We have completed a major decommissioning project across Inverclyde, Renfrewshire and South Ayrshire by dismantling and removing Inverkip Substation and associated overhead line infrastructure.
This major investment is part of our modernisation programme as the nation moves to more sustainable energy solutions, supporting ambitious net zero targets set out by the Scottish Government.
The removal of the power station has enabled us to remove the nearby redundant substation and the 400kV overhead power lines which connected the power station to the transmission grid. The project involved in excess of one hundred transmission towers measuring between 30 and 60 metres in height being removed. We worked with Daltons and Wood Group to undertake site works.
Inverkip Substation was located nearby the former oil-fired power station, situated on the shoreline at Inverkip, connected into the transmission network.
Built in 1970, the power station dominated the skyline on the coast with a 778ft chimney, which was Scotland’s tallest free-standing structure and was demolished a number of years ago no longer featuring as part of the Government’s energy plans for the country.
The area where the substation stood is now completely cleared of towers and with much of the work taking place in Clyde Muirshiel National Park where many of the towers were sited, great care was taken to protect the natural environment as activity took place in the park. Part of this work included the use of ground protection access equipment, all terrain vehicles and a helicopter for removal of redundant equipment.
SP Energy Networks Land Officers worked closely with landowners ensuring access arrangements were in place and the community liaison team ensured local communities were advised of the work taking place.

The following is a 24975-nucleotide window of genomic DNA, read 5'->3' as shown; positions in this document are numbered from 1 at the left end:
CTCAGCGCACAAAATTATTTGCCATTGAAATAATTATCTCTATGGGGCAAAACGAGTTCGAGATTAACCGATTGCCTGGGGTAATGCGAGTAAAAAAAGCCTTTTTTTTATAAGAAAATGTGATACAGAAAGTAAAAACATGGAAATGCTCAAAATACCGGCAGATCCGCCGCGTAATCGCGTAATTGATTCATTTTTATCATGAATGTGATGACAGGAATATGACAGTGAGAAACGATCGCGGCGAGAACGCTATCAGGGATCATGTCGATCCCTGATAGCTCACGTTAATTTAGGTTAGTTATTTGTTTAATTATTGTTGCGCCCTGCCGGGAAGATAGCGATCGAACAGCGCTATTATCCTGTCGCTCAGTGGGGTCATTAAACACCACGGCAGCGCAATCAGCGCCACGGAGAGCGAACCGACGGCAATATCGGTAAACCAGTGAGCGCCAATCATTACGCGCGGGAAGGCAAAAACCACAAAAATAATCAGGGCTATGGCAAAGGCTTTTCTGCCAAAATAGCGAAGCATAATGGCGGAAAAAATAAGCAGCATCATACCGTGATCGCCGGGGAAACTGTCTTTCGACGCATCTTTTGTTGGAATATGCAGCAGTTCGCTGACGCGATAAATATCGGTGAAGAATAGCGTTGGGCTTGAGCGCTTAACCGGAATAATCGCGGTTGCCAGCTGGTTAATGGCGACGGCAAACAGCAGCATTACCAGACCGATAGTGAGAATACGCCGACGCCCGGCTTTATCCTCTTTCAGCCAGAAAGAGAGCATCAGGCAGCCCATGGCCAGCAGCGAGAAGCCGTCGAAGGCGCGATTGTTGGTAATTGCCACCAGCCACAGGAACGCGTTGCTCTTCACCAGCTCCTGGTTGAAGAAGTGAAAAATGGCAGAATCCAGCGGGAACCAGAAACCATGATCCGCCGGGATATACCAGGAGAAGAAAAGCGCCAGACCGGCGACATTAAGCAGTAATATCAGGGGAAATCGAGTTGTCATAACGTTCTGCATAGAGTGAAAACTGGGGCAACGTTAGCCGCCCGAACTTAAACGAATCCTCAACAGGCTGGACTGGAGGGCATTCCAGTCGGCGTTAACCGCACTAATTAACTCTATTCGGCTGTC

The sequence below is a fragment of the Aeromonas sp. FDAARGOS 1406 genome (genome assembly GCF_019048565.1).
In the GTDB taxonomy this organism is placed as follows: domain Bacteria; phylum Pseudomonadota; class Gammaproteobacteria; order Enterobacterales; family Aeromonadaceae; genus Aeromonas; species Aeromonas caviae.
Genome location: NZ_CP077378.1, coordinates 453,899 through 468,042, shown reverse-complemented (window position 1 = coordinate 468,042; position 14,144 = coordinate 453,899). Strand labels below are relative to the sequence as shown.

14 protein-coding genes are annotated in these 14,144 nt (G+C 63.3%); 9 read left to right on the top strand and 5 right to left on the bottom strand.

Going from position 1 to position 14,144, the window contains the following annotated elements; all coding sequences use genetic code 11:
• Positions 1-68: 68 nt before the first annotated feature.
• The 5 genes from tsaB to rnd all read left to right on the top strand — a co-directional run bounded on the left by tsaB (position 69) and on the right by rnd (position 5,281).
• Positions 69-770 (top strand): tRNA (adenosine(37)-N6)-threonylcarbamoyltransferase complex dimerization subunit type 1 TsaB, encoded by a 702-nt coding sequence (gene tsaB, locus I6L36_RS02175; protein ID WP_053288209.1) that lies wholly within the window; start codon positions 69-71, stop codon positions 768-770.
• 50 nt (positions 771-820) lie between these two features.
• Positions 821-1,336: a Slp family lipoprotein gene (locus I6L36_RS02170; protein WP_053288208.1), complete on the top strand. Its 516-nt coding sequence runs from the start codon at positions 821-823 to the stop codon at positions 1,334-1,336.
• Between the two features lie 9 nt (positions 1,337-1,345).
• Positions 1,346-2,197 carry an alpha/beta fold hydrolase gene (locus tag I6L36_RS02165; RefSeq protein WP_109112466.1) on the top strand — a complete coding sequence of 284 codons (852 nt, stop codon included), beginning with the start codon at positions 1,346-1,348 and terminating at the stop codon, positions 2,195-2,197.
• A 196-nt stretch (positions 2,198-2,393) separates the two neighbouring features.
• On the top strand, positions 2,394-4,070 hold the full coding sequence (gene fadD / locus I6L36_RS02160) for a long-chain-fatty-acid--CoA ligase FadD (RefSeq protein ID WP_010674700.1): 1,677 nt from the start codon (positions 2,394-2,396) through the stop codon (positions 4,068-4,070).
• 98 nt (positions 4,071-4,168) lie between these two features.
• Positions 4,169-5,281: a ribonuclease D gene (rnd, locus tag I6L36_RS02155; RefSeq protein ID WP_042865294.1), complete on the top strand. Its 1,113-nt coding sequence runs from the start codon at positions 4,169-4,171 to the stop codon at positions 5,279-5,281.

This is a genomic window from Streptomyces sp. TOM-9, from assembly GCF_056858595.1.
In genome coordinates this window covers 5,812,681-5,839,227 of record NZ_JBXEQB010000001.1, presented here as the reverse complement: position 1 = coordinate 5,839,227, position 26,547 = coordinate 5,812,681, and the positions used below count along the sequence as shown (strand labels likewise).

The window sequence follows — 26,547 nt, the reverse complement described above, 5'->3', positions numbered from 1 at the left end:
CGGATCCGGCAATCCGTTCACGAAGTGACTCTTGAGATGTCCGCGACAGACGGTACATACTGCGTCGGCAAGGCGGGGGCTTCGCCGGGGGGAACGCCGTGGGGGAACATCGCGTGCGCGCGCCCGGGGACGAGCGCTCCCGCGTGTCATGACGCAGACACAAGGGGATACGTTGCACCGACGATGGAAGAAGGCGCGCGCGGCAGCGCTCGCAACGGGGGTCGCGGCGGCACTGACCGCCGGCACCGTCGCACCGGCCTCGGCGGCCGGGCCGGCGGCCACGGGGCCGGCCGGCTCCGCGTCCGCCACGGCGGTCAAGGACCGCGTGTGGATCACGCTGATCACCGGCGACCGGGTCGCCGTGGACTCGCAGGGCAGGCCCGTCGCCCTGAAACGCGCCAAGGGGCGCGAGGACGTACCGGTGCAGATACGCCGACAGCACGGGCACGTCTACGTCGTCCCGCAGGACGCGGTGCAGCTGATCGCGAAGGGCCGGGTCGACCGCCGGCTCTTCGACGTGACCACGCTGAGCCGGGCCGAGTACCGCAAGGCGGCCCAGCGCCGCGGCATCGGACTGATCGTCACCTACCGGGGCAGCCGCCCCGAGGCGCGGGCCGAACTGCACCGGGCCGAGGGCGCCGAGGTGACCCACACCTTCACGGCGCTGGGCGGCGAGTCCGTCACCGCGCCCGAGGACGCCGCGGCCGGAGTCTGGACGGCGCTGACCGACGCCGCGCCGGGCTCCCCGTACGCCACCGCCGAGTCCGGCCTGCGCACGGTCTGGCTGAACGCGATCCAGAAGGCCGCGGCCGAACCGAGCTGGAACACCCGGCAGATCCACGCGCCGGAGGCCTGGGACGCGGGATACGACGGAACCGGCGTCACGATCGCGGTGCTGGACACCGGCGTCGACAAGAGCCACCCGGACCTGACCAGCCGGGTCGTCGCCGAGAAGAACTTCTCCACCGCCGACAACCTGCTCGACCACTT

Bob McGuire, Head of Circuits Programmes at SP Energy Networks, said: “This significant project, which saw us remove redundant infrastructure, underlines our commitment to delivering a better future quicker as our networks play an increasingly vital role in the nation’s move to a more sustainable environment and zero carbon society.
“Energy generation has changed as the country moves towards the use of cleaner options and therefore the time was right to remove the now redundant Inverkip substation and surrounding overhead lines and infrastructure.”
The Inverkip project represents just one of the many projects we are delivering to help the transition to a greener future in 2021, the year in which the COP26 climate change conference will take place in Glasgow.
Due to the price of oil, Inverkip power station was never utilised commercially but operated as a strategic reserve throughout the 1980s and 90s.With the power station mothballed in the 1990s and formally decommissioned in 2006, the substation and the adjacent overhead lines at Inverkip were no longer required.